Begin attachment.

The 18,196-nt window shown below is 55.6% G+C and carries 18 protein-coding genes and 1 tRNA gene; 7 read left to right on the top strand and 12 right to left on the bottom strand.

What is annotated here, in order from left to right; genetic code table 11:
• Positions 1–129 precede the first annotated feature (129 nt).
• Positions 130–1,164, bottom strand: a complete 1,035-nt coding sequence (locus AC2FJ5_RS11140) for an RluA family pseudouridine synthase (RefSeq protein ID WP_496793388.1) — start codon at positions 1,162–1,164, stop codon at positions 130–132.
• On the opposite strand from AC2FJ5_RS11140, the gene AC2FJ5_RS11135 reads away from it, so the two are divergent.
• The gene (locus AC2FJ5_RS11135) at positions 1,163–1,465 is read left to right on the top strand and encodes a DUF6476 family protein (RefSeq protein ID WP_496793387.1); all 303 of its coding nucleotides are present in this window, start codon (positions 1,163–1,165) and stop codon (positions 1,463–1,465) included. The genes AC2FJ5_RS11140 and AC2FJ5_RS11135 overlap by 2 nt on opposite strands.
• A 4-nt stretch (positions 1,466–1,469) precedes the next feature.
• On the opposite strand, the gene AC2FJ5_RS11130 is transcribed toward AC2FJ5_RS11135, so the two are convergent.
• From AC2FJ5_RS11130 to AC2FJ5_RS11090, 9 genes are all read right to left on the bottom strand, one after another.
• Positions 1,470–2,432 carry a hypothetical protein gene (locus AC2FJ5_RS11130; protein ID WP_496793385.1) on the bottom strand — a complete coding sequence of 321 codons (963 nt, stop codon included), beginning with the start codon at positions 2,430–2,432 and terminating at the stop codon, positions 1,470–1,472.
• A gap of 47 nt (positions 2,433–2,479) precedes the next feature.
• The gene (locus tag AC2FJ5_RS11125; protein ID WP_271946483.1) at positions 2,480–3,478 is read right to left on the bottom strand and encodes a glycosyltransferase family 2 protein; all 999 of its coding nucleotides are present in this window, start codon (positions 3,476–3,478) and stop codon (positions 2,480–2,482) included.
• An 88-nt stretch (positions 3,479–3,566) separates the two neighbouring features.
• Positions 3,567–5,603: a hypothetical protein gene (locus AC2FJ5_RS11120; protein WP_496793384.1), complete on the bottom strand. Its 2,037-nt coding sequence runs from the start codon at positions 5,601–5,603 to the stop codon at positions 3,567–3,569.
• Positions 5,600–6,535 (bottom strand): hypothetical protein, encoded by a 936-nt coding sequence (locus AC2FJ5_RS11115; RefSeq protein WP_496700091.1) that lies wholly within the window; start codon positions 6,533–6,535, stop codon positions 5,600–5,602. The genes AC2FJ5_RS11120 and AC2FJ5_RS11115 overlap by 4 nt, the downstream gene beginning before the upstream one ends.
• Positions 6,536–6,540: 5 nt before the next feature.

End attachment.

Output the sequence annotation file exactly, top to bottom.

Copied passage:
The 18,196-nt window shown below is 55.6% G+C and carries 18 protein-coding genes and 1 tRNA gene; 7 read left to right on the top strand and 12 right to left on the bottom strand.

What is annotated here, in order from left to right; genetic code table 11:
• Positions 1–129 precede the first annotated feature (129 nt).
• Positions 130–1,164, bottom strand: a complete 1,035-nt coding sequence (locus AC2FJ5_RS11140) for an RluA family pseudouridine synthase (RefSeq protein ID WP_496793388.1) — start codon at positions 1,162–1,164, stop codon at positions 130–132.
• On the opposite strand from AC2FJ5_RS11140, the gene AC2FJ5_RS11135 reads away from it, so the two are divergent.
• The gene (locus AC2FJ5_RS11135) at positions 1,163–1,465 is read left to right on the top strand and encodes a DUF6476 family protein (RefSeq protein ID WP_496793387.1); all 303 of its coding nucleotides are present in this window, start codon (positions 1,163–1,165) and stop codon (positions 1,463–1,465) included. The genes AC2FJ5_RS11140 and AC2FJ5_RS11135 overlap by 2 nt on opposite strands.
• A 4-nt stretch (positions 1,466–1,469) precedes the next feature.
• On the opposite strand, the gene AC2FJ5_RS11130 is transcribed toward AC2FJ5_RS11135, so the two are convergent.
• From AC2FJ5_RS11130 to AC2FJ5_RS11090, 9 genes are all read right to left on the bottom strand, one after another.
• Positions 1,470–2,432 carry a hypothetical protein gene (locus AC2FJ5_RS11130; protein ID WP_496793385.1) on the bottom strand — a complete coding sequence of 321 codons (963 nt, stop codon included), beginning with the start codon at positions 2,430–2,432 and terminating at the stop codon, positions 1,470–1,472.
• A gap of 47 nt (positions 2,433–2,479) precedes the next feature.
• The gene (locus tag AC2FJ5_RS11125; protein ID WP_271946483.1) at positions 2,480–3,478 is read right to left on the bottom strand and encodes a glycosyltransferase family 2 protein; all 999 of its coding nucleotides are present in this window, start codon (positions 3,476–3,478) and stop codon (positions 2,480–2,482) included.
• An 88-nt stretch (positions 3,479–3,566) separates the two neighbouring features.
• Positions 3,567–5,603: a hypothetical protein gene (locus AC2FJ5_RS11120; protein WP_496793384.1), complete on the bottom strand. Its 2,037-nt coding sequence runs from the start codon at positions 5,601–5,603 to the stop codon at positions 3,567–3,569.
• Positions 5,600–6,535 (bottom strand): hypothetical protein, encoded by a 936-nt coding sequence (locus AC2FJ5_RS11115; RefSeq protein WP_496700091.1) that lies wholly within the window; start codon positions 6,533–6,535, stop codon positions 5,600–5,602. The genes AC2FJ5_RS11120 and AC2FJ5_RS11115 overlap by 4 nt, the downstream gene beginning before the upstream one ends.
• Positions 6,536–6,540: 5 nt before the next feature.